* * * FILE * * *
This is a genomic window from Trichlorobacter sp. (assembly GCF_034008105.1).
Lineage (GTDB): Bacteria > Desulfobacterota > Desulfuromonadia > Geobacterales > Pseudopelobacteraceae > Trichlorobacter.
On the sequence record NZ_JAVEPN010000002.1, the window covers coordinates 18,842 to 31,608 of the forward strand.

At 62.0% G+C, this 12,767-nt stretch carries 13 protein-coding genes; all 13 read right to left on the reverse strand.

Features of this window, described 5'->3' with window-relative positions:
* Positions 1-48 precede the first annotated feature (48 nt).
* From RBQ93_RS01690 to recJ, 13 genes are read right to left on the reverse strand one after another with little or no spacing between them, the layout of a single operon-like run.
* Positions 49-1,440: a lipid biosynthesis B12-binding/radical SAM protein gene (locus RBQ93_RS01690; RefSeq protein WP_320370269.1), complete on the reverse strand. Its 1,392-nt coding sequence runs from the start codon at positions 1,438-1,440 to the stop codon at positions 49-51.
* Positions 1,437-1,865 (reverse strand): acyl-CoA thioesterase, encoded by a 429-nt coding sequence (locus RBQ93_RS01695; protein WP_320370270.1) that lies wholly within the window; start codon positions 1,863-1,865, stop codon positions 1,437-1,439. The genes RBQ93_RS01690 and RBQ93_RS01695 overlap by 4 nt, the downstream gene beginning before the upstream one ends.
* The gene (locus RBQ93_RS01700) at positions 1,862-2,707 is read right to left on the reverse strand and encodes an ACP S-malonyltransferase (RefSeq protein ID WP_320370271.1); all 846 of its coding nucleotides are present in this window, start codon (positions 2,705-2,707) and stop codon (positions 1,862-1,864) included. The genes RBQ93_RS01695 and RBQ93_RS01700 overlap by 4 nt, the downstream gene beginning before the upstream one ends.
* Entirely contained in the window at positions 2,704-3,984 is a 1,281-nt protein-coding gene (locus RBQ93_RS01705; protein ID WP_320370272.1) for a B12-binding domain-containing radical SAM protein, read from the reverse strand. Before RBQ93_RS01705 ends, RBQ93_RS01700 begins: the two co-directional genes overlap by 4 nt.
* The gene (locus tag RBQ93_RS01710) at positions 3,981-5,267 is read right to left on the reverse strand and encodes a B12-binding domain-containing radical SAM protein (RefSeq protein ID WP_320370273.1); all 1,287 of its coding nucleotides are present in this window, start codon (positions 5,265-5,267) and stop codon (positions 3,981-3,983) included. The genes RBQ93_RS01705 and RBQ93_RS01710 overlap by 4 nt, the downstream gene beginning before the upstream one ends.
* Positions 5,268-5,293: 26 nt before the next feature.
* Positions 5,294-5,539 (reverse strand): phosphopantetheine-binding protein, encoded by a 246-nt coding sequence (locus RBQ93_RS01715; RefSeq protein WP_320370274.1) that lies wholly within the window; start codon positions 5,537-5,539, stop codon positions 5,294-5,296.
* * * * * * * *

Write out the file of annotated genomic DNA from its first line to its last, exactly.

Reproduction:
This is a genomic window from Trichlorobacter sp. (assembly GCF_034008105.1).
Lineage (GTDB): Bacteria > Desulfobacterota > Desulfuromonadia > Geobacterales > Pseudopelobacteraceae > Trichlorobacter.
On the sequence record NZ_JAVEPN010000002.1, the window covers coordinates 18,842 to 31,608 of the forward strand.

At 62.0% G+C, this 12,767-nt stretch carries 13 protein-coding genes; all 13 read right to left on the reverse strand.

Features of this window, described 5'->3' with window-relative positions:
* Positions 1-48 precede the first annotated feature (48 nt).
* From RBQ93_RS01690 to recJ, 13 genes are read right to left on the reverse strand one after another with little or no spacing between them, the layout of a single operon-like run.
* Positions 49-1,440: a lipid biosynthesis B12-binding/radical SAM protein gene (locus RBQ93_RS01690; RefSeq protein WP_320370269.1), complete on the reverse strand. Its 1,392-nt coding sequence runs from the start codon at positions 1,438-1,440 to the stop codon at positions 49-51.
* Positions 1,437-1,865 (reverse strand): acyl-CoA thioesterase, encoded by a 429-nt coding sequence (locus RBQ93_RS01695; protein WP_320370270.1) that lies wholly within the window; start codon positions 1,863-1,865, stop codon positions 1,437-1,439. The genes RBQ93_RS01690 and RBQ93_RS01695 overlap by 4 nt, the downstream gene beginning before the upstream one ends.
* The gene (locus RBQ93_RS01700) at positions 1,862-2,707 is read right to left on the reverse strand and encodes an ACP S-malonyltransferase (RefSeq protein ID WP_320370271.1); all 846 of its coding nucleotides are present in this window, start codon (positions 2,705-2,707) and stop codon (positions 1,862-1,864) included. The genes RBQ93_RS01695 and RBQ93_RS01700 overlap by 4 nt, the downstream gene beginning before the upstream one ends.
* Entirely contained in the window at positions 2,704-3,984 is a 1,281-nt protein-coding gene (locus RBQ93_RS01705; protein ID WP_320370272.1) for a B12-binding domain-containing radical SAM protein, read from the reverse strand. Before RBQ93_RS01705 ends, RBQ93_RS01700 begins: the two co-directional genes overlap by 4 nt.
* The gene (locus tag RBQ93_RS01710) at positions 3,981-5,267 is read right to left on the reverse strand and encodes a B12-binding domain-containing radical SAM protein (RefSeq protein ID WP_320370273.1); all 1,287 of its coding nucleotides are present in this window, start codon (positions 5,265-5,267) and stop codon (positions 3,981-3,983) included. The genes RBQ93_RS01705 and RBQ93_RS01710 overlap by 4 nt, the downstream gene beginning before the upstream one ends.
* Positions 5,268-5,293: 26 nt before the next feature.
* Positions 5,294-5,539 (reverse strand): phosphopantetheine-binding protein, encoded by a 246-nt coding sequence (locus RBQ93_RS01715; RefSeq protein WP_320370274.1) that lies wholly within the window; start codon positions 5,537-5,539, stop codon positions 5,294-5,296.